Video Tour of the Historical Park
History of Ayutthaya
Ayutthaya is 80 km north of Bangkok. The city was founded in 1350 as the second capital after Sukhothai. By 1700 the city had become the largest in the world and a destination for merchants from around the world. The glory of Ayutthaya was cut short by a Burmese army that sacked the city in 1767. Many of the temple were left as ruins from this time onward.
The biggest concentration of things to see in Ayutthaya is in the Historical Park on Ayutthaya Island, which is bordered by 3 rivers. The historical park is a fairly compact area which you can walk around in an afternoon, although many people choose to rent bicycles which is a pleasant way to get around the park.
Three Main Temples in the Historical Park
There are several temples to visit in the historical park. The best three are Wat Maha Tat, Wat Phra Ram and Wat Phra Si Samphet. All the temples are in fairly bad condition partly because they are very old, partly because they were damaged during earlier wars, and partly because until recently they have been neglected. When you visit you need to look carefully at the temples as there are some great things which take some time and imagination to fully appreciate. Entrance fees to each of the temples is very cheap, at 50 THB per person as standard.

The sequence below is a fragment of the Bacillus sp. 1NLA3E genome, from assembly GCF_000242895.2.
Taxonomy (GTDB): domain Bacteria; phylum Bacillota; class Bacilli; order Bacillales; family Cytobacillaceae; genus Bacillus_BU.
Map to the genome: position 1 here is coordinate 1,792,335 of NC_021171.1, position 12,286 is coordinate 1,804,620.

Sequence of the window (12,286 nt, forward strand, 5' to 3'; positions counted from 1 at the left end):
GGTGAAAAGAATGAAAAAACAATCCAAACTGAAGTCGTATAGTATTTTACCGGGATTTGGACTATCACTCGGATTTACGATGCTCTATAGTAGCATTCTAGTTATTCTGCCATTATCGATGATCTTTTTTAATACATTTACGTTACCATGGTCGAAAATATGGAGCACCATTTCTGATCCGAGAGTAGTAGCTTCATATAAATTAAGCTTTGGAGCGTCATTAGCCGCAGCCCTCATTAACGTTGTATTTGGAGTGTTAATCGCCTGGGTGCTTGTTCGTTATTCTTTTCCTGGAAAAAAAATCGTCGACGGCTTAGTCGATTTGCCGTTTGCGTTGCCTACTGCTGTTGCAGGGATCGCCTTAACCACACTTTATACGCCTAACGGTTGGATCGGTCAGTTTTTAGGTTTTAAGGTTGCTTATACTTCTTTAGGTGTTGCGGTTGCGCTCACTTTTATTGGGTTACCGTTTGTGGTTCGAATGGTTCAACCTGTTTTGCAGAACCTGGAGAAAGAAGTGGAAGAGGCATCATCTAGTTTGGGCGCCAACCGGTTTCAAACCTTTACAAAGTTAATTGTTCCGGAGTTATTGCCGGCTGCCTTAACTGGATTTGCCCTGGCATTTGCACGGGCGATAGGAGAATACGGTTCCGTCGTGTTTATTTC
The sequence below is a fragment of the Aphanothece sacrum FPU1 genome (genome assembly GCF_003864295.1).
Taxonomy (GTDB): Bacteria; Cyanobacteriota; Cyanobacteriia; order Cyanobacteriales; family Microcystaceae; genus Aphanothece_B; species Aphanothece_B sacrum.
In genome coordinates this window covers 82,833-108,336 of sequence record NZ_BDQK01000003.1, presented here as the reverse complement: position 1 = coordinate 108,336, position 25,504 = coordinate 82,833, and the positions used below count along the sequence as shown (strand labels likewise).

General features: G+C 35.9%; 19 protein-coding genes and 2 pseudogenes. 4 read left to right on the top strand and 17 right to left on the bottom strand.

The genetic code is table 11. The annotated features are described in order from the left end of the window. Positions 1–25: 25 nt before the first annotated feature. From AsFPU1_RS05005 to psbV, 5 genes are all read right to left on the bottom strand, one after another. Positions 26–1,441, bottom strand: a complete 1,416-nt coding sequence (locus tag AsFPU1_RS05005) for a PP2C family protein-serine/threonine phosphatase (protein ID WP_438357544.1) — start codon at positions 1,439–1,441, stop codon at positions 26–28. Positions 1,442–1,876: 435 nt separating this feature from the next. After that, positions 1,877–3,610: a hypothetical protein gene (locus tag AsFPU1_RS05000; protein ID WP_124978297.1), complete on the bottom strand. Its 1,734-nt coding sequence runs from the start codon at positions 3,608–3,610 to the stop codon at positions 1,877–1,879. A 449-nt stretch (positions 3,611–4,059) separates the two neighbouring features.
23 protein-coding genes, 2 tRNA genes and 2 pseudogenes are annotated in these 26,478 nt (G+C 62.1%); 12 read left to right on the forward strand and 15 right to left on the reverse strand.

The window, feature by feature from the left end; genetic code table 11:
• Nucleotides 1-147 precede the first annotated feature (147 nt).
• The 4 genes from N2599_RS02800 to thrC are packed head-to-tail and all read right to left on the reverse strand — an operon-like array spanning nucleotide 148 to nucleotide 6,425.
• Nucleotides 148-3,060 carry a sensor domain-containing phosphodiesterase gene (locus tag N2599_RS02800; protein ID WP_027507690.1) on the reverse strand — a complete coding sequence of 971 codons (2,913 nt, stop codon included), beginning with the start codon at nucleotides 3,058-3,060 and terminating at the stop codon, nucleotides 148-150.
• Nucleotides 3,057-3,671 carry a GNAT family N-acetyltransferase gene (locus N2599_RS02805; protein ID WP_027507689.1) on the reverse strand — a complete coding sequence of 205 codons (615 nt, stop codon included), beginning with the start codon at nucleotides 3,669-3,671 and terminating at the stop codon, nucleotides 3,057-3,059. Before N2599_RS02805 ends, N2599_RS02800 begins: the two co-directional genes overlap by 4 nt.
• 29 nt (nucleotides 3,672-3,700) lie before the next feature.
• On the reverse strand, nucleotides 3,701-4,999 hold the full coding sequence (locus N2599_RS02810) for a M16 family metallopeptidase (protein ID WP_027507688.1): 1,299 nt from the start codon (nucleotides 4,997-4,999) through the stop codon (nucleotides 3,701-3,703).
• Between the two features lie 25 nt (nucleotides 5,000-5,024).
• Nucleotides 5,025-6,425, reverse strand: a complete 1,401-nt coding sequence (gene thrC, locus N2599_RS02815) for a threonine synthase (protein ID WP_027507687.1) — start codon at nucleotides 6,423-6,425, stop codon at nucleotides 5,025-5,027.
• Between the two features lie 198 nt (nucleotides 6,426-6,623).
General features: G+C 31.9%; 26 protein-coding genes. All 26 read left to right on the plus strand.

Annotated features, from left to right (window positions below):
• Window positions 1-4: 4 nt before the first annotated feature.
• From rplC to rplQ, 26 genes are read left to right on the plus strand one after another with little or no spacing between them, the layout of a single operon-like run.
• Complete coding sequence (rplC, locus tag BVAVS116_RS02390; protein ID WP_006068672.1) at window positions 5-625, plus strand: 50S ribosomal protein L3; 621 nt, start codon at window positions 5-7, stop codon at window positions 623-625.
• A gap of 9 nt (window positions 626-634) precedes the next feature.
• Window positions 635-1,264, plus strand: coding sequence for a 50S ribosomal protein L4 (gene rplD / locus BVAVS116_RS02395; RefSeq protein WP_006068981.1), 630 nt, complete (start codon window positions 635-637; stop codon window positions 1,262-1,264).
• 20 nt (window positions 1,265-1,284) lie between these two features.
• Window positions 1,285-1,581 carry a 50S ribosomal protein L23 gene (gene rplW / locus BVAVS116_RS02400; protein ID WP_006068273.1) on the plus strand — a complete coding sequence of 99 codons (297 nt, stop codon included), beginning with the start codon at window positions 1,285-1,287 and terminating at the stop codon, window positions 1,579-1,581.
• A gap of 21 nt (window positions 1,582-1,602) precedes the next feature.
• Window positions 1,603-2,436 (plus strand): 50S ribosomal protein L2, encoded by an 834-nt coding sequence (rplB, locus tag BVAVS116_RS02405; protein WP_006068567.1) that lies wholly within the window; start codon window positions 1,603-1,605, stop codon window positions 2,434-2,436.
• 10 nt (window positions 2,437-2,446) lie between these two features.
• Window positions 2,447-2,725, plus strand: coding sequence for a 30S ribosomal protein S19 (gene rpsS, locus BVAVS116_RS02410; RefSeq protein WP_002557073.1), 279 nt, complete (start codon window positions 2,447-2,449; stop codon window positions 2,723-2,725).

Wat Maha Tat
The closest temple to the city centre, this marks the start of the historical park. The big attraction here is the head of a Buddha statue around which the roots of a tree have grown. Throughout the historical park the heads have been cut off all the statues – an act of desecration by the invading Burmese and more likely than not some act of theft through the centuries.
Wat Phra Ram
Temple with a large central Prang (tower) and lots of decapitated statues. This is a classic temple of a kind that existed all over Thailand hundreds of years ago. What makes this one special is that it is still standing. Elsewhere in Thailand temples from this period have all been knocked down entirely. It may not be on a scale of Angkor Wat but it is unique. Search around at the rear of the temple and you will find one of the heads of the Buddha statues which has been placed a wall.
Wat Phra Si Samphet
The best of the temples in the historical park. Wat Phra Si Samphet covers a large area and features three large Prang in a row. Around the main three Prang lots of smaller Prang have been constructed in geometric patterns. This careful observance of geometry is reminiscent of other great temples and cultures around the world such as Angkor Wat in Cambodia or the Mayan temples of Mexico. Wat Phra Si Samphet is a ruin now, but with a little imagination you can see how magnificent the temple must have looked 600 years ago with the Prang towering over a city of single storey structures.